Search Engines and Beyond 2012-05-23


Use the link above to access the full text article published in the Spring 2012 issue of Issues in Science and Technology Librarianship. [DOI: 10.5062/F4D21VHZ]  The introduction reads as follows: “As many information professionals know, searching the Internet landscape using the Google search engine will find only 20% of the information available on the Internet. Not only are there alternative general search engines beyond Google and Yahoo, there are an abundance of specialized search engines for finding specialized content. Reaching this specialized content requires specific searching skills, knowledge of the structure of the web, and an understanding of how search engines work (Bergman 2001;Cohen 2012; Drake 2008; Fahey 2007; Lederman 2011; Sadeh 2006).  Hidden information treasures can be discovered by using specialized search engines that are able to crawl the remaining 80% of the invisible web. ‘The paradox of the Invisible Web is that it's easy to understand why it exists, but it's very hard to actually define in concrete, specific terms,’ say Chris Sherman and Gary Price in their article, The Invisible Web: Uncovering Information Sources Search Engines Can't See (2003). However, they give a simple definition, ‘The Invisible Web: Text pages, files, or other often high-quality authoritative information available via the World Wide Web that general-purpose search engines cannot, due to technical limitations, or will not, due to deliberate choice, add to their indices of Web pages.’  Federated search engines are the tools used to uncover the invisible web. We decided to discover--and organize--resources valuable to science, technology, and engineering (STE) researchers through the use of such search engines. We further described these tools in the Meta-Search and/or Federated Search Engines section. In addition, we categorized and presented a number of freely available authoritative web resources including various databases from government and educational institutions not only from the United States, but from across the world, as well as open access publications, ranking tools, and many others...”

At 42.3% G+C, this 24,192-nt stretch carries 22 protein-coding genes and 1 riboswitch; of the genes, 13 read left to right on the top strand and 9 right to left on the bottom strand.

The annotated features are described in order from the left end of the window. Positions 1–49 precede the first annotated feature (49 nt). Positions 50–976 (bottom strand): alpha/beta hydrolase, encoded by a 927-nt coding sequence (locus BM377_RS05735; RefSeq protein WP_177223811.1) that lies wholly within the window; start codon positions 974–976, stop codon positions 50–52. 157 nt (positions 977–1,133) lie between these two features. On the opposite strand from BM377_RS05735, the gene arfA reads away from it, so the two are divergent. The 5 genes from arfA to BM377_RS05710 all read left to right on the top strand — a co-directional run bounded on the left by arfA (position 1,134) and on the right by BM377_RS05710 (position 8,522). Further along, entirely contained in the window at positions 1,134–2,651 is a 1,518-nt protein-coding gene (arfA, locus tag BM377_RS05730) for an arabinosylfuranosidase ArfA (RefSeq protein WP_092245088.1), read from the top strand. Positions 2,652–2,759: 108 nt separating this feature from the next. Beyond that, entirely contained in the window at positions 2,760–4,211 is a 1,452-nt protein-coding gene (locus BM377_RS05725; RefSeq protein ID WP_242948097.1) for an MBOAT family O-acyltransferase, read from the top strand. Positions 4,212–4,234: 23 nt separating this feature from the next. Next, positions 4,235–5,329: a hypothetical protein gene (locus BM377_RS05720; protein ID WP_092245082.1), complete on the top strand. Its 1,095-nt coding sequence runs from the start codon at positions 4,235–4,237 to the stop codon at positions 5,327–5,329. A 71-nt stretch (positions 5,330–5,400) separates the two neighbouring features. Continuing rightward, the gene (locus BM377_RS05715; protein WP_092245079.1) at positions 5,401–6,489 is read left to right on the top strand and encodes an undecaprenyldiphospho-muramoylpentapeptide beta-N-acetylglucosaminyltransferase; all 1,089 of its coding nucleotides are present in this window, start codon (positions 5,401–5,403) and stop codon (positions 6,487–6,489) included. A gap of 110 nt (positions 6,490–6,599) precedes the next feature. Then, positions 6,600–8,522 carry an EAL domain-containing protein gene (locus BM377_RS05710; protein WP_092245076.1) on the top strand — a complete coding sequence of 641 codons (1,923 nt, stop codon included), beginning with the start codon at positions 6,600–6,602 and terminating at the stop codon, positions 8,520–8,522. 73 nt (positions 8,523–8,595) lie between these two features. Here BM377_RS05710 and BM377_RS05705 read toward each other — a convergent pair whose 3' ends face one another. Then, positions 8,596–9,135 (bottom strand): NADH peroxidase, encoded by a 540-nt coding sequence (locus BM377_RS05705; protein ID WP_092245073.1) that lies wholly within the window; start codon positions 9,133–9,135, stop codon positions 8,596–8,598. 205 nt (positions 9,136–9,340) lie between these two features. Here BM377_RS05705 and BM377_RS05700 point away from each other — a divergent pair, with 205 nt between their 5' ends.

From feeds:

Open Access Tracking Project (OATP) »

Tags: oa.universities oa.libraries oa.students oa.librarians oa.colleges oa.ranking oa.istl oa.stem oa.hei oa.journals

Date tagged:

05/23/2012, 15:08

Date published:

05/23/2012, 11:08